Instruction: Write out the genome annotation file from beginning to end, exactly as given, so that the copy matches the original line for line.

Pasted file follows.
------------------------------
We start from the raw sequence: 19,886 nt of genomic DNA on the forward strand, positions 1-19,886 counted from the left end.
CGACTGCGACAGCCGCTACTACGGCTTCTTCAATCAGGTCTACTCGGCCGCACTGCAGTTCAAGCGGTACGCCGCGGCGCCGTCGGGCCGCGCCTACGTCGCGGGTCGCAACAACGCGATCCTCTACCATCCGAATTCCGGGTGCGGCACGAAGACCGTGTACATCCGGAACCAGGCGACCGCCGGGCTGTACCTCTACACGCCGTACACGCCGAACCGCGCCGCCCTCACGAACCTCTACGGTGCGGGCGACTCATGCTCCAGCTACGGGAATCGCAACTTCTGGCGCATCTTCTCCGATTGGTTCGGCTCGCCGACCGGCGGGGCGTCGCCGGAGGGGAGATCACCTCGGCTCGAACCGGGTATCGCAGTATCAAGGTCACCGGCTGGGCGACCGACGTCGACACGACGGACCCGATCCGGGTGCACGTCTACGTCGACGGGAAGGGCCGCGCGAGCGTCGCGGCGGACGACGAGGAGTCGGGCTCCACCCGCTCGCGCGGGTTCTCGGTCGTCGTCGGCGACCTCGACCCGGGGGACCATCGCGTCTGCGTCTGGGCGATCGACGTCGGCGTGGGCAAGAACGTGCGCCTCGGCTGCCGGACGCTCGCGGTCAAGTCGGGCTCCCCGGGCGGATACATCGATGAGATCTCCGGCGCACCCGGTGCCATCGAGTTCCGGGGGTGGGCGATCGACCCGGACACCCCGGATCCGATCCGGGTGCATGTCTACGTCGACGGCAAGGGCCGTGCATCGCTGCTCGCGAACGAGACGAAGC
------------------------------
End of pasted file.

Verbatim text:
We start from the raw sequence: 19,886 nt of genomic DNA on the forward strand, positions 1-19,886 counted from the left end.
CGACTGCGACAGCCGCTACTACGGCTTCTTCAATCAGGTCTACTCGGCCGCACTGCAGTTCAAGCGGTACGCCGCGGCGCCGTCGGGCCGCGCCTACGTCGCGGGTCGCAACAACGCGATCCTCTACCATCCGAATTCCGGGTGCGGCACGAAGACCGTGTACATCCGGAACCAGGCGACCGCCGGGCTGTACCTCTACACGCCGTACACGCCGAACCGCGCCGCCCTCACGAACCTCTACGGTGCGGGCGACTCATGCTCCAGCTACGGGAATCGCAACTTCTGGCGCATCTTCTCCGATTGGTTCGGCTCGCCGACCGGCGGGGCGTCGCCGGAGGGGAGATCACCTCGGCTCGAACCGGGTATCGCAGTATCAAGGTCACCGGCTGGGCGACCGACGTCGACACGACGGACCCGATCCGGGTGCACGTCTACGTCGACGGGAAGGGCCGCGCGAGCGTCGCGGCGGACGACGAGGAGTCGGGCTCCACCCGCTCGCGCGGGTTCTCGGTCGTCGTCGGCGACCTCGACCCGGGGGACCATCGCGTCTGCGTCTGGGCGATCGACGTCGGCGTGGGCAAGAACGTGCGCCTCGGCTGCCGGACGCTCGCGGTCAAGTCGGGCTCCCCGGGCGGATACATCGATGAGATCTCCGGCGCACCCGGTGCCATCGAGTTCCGGGGGTGGGCGATCGACCCGGACACCCCGGATCCGATCCGGGTGCATGTCTACGTCGACGGCAAGGGCCGTGCATCGCTGCTCGCGAACGAGACGAAGC